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Published: January 15th 2018
I like small museums, the more off-beat and quirky the better. Small museums are easier to navigate and usually aren’t very crowded. I visited a couple of museums like this in Bangkok, but first, the boat ride.
I had taken the commuter ferry up the Chao Phraya River when I visited Wat Arun and Wat Pho. The commuter ferny is undoubtedly the quickest, easiest and least expensive way of going up-river. But I hadn’t taken one of the water taxis that ply the canals, or khlongs, of the city. One of the other bloggers on this site suggested I check it out (thanks, Siewch!) and it sounded like a fun experience.
Make no mistake; taking a water taxi is most definitely not a leisurely boat ride down a lazy river. This is a fast, efficient way for people to get to work without dealing with the horrendous Bangkok traffic. And since the boat never actually stops, just pulls over next to the dock, you need to be pretty sure of foot to leap from the bobbing boat to the floating dock. The water taxi cost between 10 and 20 Thai baht, or between 30 and 60 US cents. It’s
fun, but you have to pay attention, and not be afraid to ask for help. Bangkokian Museum
The Bangkokian Museum definitely falls under the category of quirky. It’s in a residential neighborhood, and there are no signs pointing to it. As I walked up to the front gate, I saw it was firmly shut. Knowing my penchant for showing up to museums when they are closed, a few less than polite words crossed my lips.
I kept walking, hoping to find another way it, and came upon a drive that led to the front door. The staff here was very attentive, and I got the impression that they do not see many visitors. Make that NO other visitors, at least while I was there. They asked for me to pose for pictures in several parts of the house, maybe to show that people actually did come to the museum. And while they were very attentive, their English was almost as bad as my Thai. And my grasp of Thai is almost non-existent.
There are two buildings here; the first and bigger one was originally built in 1937 to be the home of the Suravadee family.
The second building was meant to be the home and clinic of Dr. Francis Christian, the stepfather of the owner. Sadly, Christian died before he could move in.
Many of the rooms have been kept exactly as they were when the family lived there, including the makeup boxes of the lady of the house. Dr. Christian’s cigar collection is on display in the second building, as is a collection of various kitchen pots and pans. Suan Pakkad Palace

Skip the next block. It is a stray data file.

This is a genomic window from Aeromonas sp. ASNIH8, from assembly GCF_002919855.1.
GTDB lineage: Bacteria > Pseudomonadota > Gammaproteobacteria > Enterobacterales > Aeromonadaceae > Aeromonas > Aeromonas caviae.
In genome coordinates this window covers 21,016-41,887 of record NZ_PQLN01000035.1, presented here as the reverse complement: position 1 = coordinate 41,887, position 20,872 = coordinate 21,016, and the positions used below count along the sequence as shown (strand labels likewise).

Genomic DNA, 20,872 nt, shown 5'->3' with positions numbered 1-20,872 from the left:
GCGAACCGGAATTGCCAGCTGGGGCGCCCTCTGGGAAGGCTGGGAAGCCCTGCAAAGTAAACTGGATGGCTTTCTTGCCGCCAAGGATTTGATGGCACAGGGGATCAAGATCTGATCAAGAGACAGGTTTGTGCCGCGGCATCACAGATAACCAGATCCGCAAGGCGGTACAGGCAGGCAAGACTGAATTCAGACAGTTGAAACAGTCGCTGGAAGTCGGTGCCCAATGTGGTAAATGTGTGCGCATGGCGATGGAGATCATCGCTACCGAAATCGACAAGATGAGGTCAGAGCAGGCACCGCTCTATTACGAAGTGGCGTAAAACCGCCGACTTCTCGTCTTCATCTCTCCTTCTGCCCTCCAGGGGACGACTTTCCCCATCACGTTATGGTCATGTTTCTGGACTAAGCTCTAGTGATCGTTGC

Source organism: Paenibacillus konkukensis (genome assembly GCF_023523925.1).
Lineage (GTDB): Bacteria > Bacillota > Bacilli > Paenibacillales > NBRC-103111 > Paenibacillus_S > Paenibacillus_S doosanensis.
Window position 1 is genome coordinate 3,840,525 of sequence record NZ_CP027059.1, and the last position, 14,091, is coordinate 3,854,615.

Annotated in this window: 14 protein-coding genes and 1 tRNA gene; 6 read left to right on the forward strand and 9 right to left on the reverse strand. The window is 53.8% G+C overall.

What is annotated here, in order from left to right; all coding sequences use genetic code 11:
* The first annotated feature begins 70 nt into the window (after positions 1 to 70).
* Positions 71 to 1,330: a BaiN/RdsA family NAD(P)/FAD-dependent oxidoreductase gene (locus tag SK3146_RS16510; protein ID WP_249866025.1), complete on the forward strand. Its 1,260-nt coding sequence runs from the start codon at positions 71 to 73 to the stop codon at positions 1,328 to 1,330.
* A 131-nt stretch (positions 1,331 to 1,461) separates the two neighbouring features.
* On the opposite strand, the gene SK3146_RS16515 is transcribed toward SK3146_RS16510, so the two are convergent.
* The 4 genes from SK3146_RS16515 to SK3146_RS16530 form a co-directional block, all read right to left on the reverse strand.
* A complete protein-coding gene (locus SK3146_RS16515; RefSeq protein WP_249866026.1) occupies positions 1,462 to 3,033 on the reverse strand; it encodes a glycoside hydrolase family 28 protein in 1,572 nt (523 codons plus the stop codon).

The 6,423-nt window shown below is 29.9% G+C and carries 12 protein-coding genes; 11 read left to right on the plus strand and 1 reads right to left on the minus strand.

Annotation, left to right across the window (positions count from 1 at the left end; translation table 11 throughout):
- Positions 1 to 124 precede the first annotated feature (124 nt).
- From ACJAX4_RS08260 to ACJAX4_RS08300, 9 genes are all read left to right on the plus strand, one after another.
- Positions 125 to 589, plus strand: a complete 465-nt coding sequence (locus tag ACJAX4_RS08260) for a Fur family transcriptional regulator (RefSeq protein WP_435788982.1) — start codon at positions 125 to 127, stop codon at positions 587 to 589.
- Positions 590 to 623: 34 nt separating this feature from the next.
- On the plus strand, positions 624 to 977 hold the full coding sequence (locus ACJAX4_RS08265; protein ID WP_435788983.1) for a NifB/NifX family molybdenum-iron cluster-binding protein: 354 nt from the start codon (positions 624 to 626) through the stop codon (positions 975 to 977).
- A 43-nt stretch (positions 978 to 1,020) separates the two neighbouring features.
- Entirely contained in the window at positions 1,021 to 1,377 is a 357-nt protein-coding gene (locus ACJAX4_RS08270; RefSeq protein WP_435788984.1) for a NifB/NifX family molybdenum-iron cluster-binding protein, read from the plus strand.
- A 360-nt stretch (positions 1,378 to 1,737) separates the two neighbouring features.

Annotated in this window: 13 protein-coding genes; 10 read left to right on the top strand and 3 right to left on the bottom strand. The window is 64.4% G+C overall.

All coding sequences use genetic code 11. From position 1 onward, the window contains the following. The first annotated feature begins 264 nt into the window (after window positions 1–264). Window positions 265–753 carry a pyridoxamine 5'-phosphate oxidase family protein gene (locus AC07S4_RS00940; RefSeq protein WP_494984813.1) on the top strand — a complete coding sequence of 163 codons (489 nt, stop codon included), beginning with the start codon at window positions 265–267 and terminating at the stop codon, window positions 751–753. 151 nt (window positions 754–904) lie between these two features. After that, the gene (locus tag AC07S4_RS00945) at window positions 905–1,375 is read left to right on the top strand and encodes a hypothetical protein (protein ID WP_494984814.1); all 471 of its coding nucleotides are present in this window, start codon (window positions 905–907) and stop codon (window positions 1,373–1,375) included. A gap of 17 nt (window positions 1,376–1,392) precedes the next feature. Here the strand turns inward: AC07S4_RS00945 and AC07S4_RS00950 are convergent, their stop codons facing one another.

The original owner of the palace was a grandson of King Rama V – King Chulalongkorn. King Rama V was not only a modern thinker and reformer, he was also very, shall we say, vigorous. He fathered 97 children, 75 of whom lived into childhood. Obviously, not all of these children were from the same wife. He had three official wives, plus a number of consorts. Needless to say, with this many children running around, not every son was going to become king, though he would still be a royal prince. One of those royal sons, Prince Paribatra, became the father of Prince Chumphotphong, the original owner of the palace.
So, here we have a royal prince, the
son of royal prince, who is pretty far down the line of succession, but a royal nonetheless. And a royal prince needs a palace. He wanted one that was outside the city, and the Suan Pakkad Palace came into being. Suan Pakkad means “cabbage patch, which was what this land was before the Prince built his residence here.
The palace has become a repository of some very unique items. One of the first exhibits you come across is an exhibit of painted pots, pretty cool in and of themselves. But the story behind them is even cooler. In 1966, Stephen Young, an American sociology student, was on a trip to Ban Chiang. While there he literally tripped over a pot. Turns out this pot, and many other finds in the area, are from about 1500 BCE. The Ban Chiang site was designated a UN World Heritage site in 1992.
Other buildings on the grounds include an art gallery showing art works from the Prince’s only daughter, the mineral collection of his wife, a royal barge that had belonged to the Prince’s father, plus displays of glassware and porcelain. There is also a rather bizarre display of the Prince’s
collection of old shellac 78 rpm records.
But the real jewel here is the Lacquer Pavilion. It came from a temple near the city of Ayudhya, where it was languishing in a state of disrepair. The Prince brought it to Suan Pakkad and had it restored as a 50th
birthday present for his wife. Sadly, he died before it could be completed, but it remains as a glorious and historically important piece of Thai art. Possibly Useful Information
- The khlong water taxis cost between 10 and 20 Thai baht (about USD 33 cents to 65 cents) and are bought on board. The service runs between 5:30 am and 8:30 pm, except on weekends when it stops at 7:00 pm. You can find a list of piers here: https://www.transitbangkok.com/khlong_boats.html
- The Bangkokian Museum is open from 10:00 am to 4:00 pm, Wednesday through Sunday. Admission is free.
- The Suan Pakkad Palace Museum is open from 10:00 am to 4:00 pm daily, admission for foreigners is THB 100. The closest BTS Skytrain station is Phaya Thai station, take exit 4.
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